Set() and List() Function using Python

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by Abdul Rawoof A R dot icon Updated: Feb 10, 2024

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Python’s set() function creates a new set object, i.e., an unordered collection of unique elements. People use sets for tasks such as:

  • Removing duplicates from a list or other iterable. 
  • Using a set to check for an element's presence in a collection is more efficient than using a list or tuple. This is due to the fact units use hash tables.
  • Performing mathematical set operations such as union, intersection, and difference.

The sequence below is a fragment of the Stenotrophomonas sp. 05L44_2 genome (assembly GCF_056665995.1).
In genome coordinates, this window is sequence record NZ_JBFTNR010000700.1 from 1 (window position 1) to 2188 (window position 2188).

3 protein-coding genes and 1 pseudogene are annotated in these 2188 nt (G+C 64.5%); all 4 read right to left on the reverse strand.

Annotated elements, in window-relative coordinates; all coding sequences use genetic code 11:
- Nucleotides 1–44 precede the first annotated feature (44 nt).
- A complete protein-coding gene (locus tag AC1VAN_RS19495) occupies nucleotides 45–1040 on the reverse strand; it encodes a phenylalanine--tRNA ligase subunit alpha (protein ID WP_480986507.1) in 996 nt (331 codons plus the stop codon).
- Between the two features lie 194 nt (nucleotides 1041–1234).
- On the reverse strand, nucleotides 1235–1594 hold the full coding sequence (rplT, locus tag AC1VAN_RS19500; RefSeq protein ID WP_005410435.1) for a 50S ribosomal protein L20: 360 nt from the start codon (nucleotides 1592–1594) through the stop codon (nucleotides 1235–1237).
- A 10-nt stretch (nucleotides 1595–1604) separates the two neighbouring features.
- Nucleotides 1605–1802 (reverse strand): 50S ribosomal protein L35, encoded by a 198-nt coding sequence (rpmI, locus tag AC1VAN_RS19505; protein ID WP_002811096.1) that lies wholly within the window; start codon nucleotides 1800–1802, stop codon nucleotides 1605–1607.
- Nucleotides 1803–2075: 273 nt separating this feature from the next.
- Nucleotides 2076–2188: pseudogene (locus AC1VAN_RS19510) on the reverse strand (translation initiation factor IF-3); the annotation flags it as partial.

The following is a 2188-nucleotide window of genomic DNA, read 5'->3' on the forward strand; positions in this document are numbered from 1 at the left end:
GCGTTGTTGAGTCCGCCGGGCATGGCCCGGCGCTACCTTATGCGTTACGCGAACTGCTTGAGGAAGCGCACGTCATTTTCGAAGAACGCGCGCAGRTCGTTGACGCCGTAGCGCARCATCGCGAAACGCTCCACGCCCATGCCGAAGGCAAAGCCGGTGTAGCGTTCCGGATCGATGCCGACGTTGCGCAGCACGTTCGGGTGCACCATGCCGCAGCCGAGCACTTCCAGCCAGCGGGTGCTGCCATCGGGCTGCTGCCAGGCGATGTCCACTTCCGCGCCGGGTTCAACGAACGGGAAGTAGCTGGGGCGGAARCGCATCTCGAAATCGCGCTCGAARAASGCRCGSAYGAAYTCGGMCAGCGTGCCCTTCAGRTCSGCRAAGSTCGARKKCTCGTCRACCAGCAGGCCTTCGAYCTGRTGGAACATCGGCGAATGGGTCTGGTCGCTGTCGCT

Python’s list() function creates a new list object from an existing iterable. The iterable could be a tuple, string, or another list. It is also used to convert other objects, such as a range or an iterator, into a list. list() also have other uses: 

  • You can also use the list() function to convert a string into a list of characters. 
  • You can also use the list() function to convert a range object into a list. 
  • You can also use the list() function to create an empty list. 

Generally, you can use the list() function to convert other types of iterable objects into a list. You can use it with tuples, strings, or ranges. This allows you to manipulate them using all list methods and operators. 

 You may have a look at the code given below for set() and list() function using Python.